How to Query a Book Series
I’ve had quite a few writers ask me how to query a book series. Most agents request that you only query one book at a time, and some writers don’t know how to do that if one single project has 3+ books involved. Thankfully, writing a query letter for a book series follows the same guidelines as writing a query for a single book. If you already know the basic formula for query letters (you can read all my previous posts on the topic here), then you actually already know how to pitch your book series to agents. You should still never include more than one book in your query letter, but there are a few things you can add to your query to let agents know that you intend to write a series.
It’s okay to write a book series. Writers often create a series because they have too many ideas for one book. Sometimes there will be characters who compel you to continue their story—and this is perfectly fine. An organized and outlined series is better than a 200,000 word manuscript. If you think your story is meant to be a series, then you should write the books as you see them. But begin with Book #1 (you don’t have to complete the entire series before querying agents) and see where it takes you.
Your query needs to focus on one book. The first book. (There are very few situations in which you should query for a later book in a series, so I’m going to go with the assumption that you are looking for representation for a brand new series of books.) The book you are querying needs to stand alone. It needs a clear beginning, middle, and end. If readers don’t respond well to the first book in a series, then the second book isn’t going to hit the shelves. You want Book #1 to be a fully developed story with a satisfying ending in case the other books you intend to write don’t get published. Write your query as a pitch for a single book. Describe the characters and plot of Book #1 and leave it at that.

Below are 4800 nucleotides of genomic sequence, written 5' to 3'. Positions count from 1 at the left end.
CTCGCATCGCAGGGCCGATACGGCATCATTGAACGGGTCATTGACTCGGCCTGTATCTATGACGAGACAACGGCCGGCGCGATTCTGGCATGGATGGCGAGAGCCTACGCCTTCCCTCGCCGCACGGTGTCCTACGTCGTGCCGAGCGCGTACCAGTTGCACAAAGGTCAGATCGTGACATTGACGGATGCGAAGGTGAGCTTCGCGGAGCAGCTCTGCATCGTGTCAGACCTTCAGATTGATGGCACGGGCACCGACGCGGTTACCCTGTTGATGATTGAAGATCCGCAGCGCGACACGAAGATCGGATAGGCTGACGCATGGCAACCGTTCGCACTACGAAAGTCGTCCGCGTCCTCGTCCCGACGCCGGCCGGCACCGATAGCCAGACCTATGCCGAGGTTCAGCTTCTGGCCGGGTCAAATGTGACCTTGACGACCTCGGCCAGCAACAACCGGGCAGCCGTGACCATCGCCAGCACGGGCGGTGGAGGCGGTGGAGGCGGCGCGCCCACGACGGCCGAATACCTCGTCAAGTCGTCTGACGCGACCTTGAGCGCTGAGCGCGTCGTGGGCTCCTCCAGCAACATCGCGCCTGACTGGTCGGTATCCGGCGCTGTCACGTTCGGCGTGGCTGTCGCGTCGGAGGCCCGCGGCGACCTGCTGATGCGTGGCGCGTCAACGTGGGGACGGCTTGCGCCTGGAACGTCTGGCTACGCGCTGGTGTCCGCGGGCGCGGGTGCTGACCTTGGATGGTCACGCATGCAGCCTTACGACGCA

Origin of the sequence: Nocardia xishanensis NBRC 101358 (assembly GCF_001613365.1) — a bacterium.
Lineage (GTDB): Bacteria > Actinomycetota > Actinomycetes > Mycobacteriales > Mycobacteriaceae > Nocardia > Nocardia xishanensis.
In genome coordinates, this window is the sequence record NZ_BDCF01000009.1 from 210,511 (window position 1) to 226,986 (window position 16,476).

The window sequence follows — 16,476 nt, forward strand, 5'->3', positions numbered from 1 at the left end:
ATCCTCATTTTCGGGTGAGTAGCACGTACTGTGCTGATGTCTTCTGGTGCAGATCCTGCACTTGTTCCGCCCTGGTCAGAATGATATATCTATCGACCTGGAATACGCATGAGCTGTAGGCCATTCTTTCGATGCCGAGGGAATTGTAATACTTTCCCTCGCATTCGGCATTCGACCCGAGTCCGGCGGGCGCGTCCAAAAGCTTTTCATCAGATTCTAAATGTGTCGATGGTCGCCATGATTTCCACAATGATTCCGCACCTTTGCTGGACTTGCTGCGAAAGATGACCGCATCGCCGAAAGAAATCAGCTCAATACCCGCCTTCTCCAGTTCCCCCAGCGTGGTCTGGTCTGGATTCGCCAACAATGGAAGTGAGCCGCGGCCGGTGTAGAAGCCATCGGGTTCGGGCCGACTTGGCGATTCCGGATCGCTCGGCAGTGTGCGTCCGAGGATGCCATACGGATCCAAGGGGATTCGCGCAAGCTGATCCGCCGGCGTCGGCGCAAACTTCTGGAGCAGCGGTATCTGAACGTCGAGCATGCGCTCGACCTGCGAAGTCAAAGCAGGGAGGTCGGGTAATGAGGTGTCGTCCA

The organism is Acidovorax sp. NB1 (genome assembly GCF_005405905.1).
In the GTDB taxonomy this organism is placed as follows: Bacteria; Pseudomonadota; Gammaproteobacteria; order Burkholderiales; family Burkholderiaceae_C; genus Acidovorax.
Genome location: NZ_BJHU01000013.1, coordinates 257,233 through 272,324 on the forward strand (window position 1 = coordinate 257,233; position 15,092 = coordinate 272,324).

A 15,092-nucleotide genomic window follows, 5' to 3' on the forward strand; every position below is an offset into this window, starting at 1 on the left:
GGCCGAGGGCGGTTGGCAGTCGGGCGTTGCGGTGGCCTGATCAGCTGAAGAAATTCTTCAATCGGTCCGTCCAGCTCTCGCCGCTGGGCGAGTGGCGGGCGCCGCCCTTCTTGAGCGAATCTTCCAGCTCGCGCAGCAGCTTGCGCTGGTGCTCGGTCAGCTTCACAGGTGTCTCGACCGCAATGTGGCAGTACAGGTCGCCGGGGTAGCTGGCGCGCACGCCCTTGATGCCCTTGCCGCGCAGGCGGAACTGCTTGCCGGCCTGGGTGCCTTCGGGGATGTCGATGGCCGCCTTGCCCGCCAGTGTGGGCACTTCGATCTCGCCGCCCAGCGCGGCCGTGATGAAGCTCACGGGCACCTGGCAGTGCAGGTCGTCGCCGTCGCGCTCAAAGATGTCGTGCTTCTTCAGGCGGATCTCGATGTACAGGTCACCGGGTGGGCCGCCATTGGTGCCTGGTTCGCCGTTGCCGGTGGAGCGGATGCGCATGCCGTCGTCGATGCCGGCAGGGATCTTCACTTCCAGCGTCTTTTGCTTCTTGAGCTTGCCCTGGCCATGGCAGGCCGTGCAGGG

State that your book has series potential. This one sentence is all that’s necessary to include in your query letter. If an agent is interested in Book #1 (which you have now successfully pitched in your query letter), then you will be asked for more details about your plans for the series. Agents may ask you for a series overview, so you may choose to have one of those prepared (think of a synopsis that covers the major plot points of all books in the series.)
Agents receive a crazy number of queries every week. It’s best to keep your query short and to the point. By focusing on one book, you can perfect your query to make it intriguing and make sure it includes all the necessary details. Sending a query letter for more than one book isn’t helpful to you or the agent. Take it one book at a time.